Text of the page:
James B. Stewart, left, arguably America’s finest business writer, has looked at the Tyson FCPA case for the New York Times. And he’s asked some tough questions about enforcement.
In February, Tyson Foods settled FCPA violations with the DOJ and SEC for $5.2 million. Tyson had made illegal payments to government-employed inspectors in Mexico, and covered-up the payments.
The SEC said it was “not until two years after Tyson Foods officials first learned about the illicit payments that its counsel instructed Tyson de Mexico to cease making the payments.” That fact was curious. It showed that people at the company decided to continue the bribery after it was discovered.
Yet no individuals were prosecuted.
On Friday, from his new perch at the Times, Stewart (BA DePauw University, JD Harvard Law, former associate at Cravath, Swaine & Moore, and winner of a Pulitzer Prize) picked up the story:
When I called this week, press officers for both the Justice Department and SEC said the investigation was over and no one would be named or charged. This seems to reflect the belief that the deferred prosecution agreement, penalty and SEC settlement largely achieved the government’s objectives, which were to stop the illegal conduct at Tyson and deter future instances. The decision not to pursue cases against individuals seems also to reflect budgetary constraints at both agencies (cases involving foreign witnesses can be especially costly) and, for the Justice Department, the burden in a criminal case of proving guilt beyond a reasonable doubt. But surely bribery, not to mention other forms of corporate wrongdoing, would be more effectively deterred if someone was actually held accountable for it.
As we reported last year, more than sixty percent of the companies that have settled FCPA enforcement actions since 2005 had no individual employees or agents who were charged.
The DOJ has consistently said individuals are still a target. As examples, it cites the shot-show prosecutions — 22 individuals indicted for FCPA violations — and the mass FCPA indictment of eight CCI executives, six at one time. It also prosecuted Frederic Bourke, Gerald and Patricia Green, and Keith Lindsey and Steve Lee of Lindsey Manufacturing, among others.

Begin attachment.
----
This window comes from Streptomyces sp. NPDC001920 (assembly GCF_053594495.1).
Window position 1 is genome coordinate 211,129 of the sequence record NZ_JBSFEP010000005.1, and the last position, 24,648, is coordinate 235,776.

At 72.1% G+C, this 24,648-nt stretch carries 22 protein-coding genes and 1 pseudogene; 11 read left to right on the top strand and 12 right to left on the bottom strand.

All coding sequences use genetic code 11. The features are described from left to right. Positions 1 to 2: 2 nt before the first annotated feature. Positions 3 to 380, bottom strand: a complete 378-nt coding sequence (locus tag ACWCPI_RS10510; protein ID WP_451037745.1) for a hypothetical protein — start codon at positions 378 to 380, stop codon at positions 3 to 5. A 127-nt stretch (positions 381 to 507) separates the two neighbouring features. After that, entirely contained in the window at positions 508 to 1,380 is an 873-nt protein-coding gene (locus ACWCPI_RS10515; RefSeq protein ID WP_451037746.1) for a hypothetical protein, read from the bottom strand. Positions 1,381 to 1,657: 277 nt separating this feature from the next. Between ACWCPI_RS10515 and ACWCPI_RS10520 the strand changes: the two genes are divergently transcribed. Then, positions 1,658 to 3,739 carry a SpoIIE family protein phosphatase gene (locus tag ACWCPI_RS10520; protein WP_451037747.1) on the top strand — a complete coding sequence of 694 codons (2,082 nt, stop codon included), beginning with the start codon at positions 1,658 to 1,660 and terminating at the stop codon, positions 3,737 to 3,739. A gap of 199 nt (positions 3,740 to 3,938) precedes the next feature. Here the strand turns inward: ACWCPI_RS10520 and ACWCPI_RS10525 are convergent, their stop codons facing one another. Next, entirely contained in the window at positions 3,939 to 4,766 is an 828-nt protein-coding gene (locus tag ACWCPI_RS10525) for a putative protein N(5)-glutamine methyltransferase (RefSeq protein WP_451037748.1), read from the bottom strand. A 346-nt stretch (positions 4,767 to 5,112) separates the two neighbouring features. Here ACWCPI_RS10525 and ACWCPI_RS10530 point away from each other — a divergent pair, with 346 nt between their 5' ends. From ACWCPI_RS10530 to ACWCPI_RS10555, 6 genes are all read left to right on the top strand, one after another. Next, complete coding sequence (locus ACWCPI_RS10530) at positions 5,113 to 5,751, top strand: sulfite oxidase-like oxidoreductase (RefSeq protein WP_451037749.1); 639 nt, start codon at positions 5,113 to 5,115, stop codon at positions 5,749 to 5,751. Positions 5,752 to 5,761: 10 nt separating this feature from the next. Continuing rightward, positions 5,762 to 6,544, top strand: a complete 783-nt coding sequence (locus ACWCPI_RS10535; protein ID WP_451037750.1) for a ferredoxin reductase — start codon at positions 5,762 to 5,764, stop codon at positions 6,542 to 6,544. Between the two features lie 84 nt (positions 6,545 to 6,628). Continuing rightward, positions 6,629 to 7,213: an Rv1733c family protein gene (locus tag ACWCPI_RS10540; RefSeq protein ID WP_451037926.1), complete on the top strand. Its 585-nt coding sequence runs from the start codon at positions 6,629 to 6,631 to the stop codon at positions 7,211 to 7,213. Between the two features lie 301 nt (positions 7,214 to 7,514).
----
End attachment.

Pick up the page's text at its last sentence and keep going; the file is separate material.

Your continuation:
But then there’s Siemens, an $800 million enforcement action. The DOJ’s Lanny Breuer called it “arguably the most egregious example of systemic foreign corruption ever prosecuted.” Yet no one from the company was ever indicted in the U.S.
U.K.-based BAE paid $400 million to settle an FCPA case. No one from BAE has faced U.S. charges. Again, Daimler AG from Germany paid $185 million in penalties, and so far no one from that company has been charged here.
The pattern is broken, but only slightly, by the biggest enforcement action of them all. From the four companies that made up the TSKJ Nigeria consortium — Technip, Saipem, KBR, and JGC — just one U.S. executive and two Britons have been charged. Meanwhile, the four TSKJ companies have paid $1.5 billion to settle with the DOJ and SEC.
Unlike the foreign executives from Siemens, BAE, and Daimler, the Tyson executives responsible for the Mexican bribery were in the U.S. The DOJ and SEC didn’t name them but Stewart did.
As Stewart wrote, “Companies seem all too willing to go along with this, passing settlement costs on to the shareholders while sweeping the details — and names — under the rug.”
Do current FCPA enforcement practices really deter bribery? Or do they weaken the rule of law and encourage cynicism?